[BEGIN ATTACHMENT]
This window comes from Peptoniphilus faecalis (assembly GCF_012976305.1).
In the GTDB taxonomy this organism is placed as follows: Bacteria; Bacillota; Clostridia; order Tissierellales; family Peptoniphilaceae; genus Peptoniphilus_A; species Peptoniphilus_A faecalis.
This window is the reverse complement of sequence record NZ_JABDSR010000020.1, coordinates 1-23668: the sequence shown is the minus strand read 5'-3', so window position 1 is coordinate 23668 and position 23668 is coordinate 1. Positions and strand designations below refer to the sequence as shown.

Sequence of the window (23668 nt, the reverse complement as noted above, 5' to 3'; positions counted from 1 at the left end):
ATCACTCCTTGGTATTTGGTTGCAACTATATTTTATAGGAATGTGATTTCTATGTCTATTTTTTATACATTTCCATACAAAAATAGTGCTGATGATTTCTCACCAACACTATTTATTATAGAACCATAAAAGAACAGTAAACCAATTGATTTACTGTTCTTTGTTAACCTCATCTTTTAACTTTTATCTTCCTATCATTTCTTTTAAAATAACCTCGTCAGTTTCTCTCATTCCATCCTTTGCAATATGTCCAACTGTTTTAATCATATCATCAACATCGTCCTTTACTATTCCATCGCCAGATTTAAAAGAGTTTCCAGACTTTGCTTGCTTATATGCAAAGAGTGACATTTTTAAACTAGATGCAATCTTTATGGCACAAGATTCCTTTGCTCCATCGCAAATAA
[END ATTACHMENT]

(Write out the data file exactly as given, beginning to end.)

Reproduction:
This window comes from Peptoniphilus faecalis (assembly GCF_012976305.1).
In the GTDB taxonomy this organism is placed as follows: Bacteria; Bacillota; Clostridia; order Tissierellales; family Peptoniphilaceae; genus Peptoniphilus_A; species Peptoniphilus_A faecalis.
This window is the reverse complement of sequence record NZ_JABDSR010000020.1, coordinates 1-23668: the sequence shown is the minus strand read 5'-3', so window position 1 is coordinate 23668 and position 23668 is coordinate 1. Positions and strand designations below refer to the sequence as shown.

Sequence of the window (23668 nt, the reverse complement as noted above, 5' to 3'; positions counted from 1 at the left end):
ATCACTCCTTGGTATTTGGTTGCAACTATATTTTATAGGAATGTGATTTCTATGTCTATTTTTTATACATTTCCATACAAAAATAGTGCTGATGATTTCTCACCAACACTATTTATTATAGAACCATAAAAGAACAGTAAACCAATTGATTTACTGTTCTTTGTTAACCTCATCTTTTAACTTTTATCTTCCTATCATTTCTTTTAAAATAACCTCGTCAGTTTCTCTCATTCCATCCTTTGCAATATGTCCAACTGTTTTAATCATATCATCAACATCGTCCTTTACTATTCCATCGCCAGATTTAAAAGAGTTTCCAGACTTTGCTTGCTTATATGCAAAGAGTGACATTTTTAAACTAGATGCAATCTTTATGGCACAAGATTCCTTTGCTCCATCGCAAATAA